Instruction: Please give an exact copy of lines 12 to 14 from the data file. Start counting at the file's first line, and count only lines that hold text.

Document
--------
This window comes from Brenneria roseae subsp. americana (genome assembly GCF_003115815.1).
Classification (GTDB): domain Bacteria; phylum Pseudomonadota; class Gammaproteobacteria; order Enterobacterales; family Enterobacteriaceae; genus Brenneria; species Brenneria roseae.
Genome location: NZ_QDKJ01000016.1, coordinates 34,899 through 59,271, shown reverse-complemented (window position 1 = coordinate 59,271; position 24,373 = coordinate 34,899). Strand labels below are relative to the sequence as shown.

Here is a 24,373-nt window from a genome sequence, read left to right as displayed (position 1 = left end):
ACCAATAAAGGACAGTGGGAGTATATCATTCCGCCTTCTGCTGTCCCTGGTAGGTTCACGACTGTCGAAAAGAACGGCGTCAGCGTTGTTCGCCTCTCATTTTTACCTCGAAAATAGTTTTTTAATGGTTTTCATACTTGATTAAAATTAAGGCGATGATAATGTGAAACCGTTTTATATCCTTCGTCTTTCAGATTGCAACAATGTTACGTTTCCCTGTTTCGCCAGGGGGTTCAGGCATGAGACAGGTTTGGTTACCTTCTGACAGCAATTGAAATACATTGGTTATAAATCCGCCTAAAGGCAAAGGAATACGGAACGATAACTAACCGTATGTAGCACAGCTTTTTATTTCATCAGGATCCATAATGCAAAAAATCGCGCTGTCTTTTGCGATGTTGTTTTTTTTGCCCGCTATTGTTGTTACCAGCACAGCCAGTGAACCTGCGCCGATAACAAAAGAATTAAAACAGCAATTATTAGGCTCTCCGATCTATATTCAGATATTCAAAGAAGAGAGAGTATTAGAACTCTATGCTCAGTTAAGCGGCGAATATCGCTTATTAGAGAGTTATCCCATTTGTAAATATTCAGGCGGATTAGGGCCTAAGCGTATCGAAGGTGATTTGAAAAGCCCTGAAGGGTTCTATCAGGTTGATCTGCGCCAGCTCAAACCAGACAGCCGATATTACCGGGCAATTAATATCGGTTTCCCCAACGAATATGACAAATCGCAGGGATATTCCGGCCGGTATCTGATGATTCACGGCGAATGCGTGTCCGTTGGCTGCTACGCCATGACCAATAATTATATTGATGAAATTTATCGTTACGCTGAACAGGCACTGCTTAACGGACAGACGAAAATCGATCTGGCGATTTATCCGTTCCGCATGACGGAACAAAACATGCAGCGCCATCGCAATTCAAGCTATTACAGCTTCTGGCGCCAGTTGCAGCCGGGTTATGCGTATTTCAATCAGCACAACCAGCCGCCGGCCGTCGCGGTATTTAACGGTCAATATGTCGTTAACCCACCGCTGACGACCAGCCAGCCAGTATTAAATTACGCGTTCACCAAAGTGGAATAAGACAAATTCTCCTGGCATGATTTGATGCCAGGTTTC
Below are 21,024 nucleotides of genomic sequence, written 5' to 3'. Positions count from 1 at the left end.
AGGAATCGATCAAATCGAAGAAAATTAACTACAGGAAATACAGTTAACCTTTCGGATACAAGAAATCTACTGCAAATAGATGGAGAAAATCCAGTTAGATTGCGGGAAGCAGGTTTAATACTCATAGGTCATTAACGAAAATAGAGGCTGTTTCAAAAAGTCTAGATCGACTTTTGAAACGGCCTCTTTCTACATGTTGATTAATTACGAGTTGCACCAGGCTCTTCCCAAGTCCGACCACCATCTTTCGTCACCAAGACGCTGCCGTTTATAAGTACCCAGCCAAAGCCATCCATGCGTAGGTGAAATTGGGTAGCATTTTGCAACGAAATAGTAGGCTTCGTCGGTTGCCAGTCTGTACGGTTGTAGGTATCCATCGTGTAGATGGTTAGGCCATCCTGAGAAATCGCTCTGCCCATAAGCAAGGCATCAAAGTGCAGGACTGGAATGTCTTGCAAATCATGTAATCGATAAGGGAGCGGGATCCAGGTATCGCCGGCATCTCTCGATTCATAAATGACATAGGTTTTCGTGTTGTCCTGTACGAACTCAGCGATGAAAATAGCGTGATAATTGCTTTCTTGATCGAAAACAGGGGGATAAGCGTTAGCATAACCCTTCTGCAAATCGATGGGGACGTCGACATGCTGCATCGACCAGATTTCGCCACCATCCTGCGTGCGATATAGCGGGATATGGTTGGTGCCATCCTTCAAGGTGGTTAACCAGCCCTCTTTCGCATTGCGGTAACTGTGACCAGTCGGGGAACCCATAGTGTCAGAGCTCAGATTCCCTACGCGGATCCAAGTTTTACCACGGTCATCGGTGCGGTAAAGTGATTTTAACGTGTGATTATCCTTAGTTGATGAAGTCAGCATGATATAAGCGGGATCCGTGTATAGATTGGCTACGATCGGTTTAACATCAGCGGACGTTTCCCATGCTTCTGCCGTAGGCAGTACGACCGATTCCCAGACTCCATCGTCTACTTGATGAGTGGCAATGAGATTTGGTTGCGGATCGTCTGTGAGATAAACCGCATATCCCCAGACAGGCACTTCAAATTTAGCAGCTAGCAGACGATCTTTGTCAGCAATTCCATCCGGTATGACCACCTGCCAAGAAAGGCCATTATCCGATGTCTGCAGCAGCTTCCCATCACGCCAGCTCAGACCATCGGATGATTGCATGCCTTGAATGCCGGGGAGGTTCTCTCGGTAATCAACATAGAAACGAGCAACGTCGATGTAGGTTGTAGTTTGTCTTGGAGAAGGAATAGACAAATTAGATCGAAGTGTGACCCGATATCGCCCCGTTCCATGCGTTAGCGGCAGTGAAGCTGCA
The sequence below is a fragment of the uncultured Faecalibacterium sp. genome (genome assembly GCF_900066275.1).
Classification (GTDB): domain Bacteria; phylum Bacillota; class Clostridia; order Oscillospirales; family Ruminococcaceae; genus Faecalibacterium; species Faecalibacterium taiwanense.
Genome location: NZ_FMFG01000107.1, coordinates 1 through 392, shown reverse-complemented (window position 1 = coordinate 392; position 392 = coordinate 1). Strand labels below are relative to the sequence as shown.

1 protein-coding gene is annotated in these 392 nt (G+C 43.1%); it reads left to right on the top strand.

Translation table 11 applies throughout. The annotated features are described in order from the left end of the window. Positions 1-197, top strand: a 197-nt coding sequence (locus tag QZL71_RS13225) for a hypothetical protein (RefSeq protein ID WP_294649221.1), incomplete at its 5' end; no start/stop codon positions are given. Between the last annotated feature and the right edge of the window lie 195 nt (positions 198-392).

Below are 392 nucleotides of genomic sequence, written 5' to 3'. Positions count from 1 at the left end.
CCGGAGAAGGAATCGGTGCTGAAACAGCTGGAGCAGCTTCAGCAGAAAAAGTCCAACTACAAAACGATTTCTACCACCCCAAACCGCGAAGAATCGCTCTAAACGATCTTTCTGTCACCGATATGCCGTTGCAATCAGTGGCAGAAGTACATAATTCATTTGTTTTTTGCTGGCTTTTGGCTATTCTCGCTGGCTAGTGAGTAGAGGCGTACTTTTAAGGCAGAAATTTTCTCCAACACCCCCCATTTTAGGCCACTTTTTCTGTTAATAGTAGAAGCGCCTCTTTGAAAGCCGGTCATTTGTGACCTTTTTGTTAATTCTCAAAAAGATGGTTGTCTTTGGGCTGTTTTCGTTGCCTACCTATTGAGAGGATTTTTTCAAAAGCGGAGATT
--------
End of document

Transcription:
Translation table 11 applies throughout. The annotated features are described in order from the left end of the window. Positions 1-197, top strand: a 197-nt coding sequence (locus tag QZL71_RS13225) for a hypothetical protein (RefSeq protein ID WP_294649221.1), incomplete at its 5' end; no start/stop codon positions are given. Between the last annotated feature and the right edge of the window lie 195 nt (positions 198-392).

Below are 392 nucleotides of genomic sequence, written 5' to 3'. Positions count from 1 at the left end.
CCGGAGAAGGAATCGGTGCTGAAACAGCTGGAGCAGCTTCAGCAGAAAAAGTCCAACTACAAAACGATTTCTACCACCCCAAACCGCGAAGAATCGCTCTAAACGATCTTTCTGTCACCGATATGCCGTTGCAATCAGTGGCAGAAGTACATAATTCATTTGTTTTTTGCTGGCTTTTGGCTATTCTCGCTGGCTAGTGAGTAGAGGCGTACTTTTAAGGCAGAAATTTTCTCCAACACCCCCCATTTTAGGCCACTTTTTCTGTTAATAGTAGAAGCGCCTCTTTGAAAGCCGGTCATTTGTGACCTTTTTGTTAATTCTCAAAAAGATGGTTGTCTTTGGGCTGTTTTCGTTGCCTACCTATTGAGAGGATTTTTTCAAAAGCGGAGATT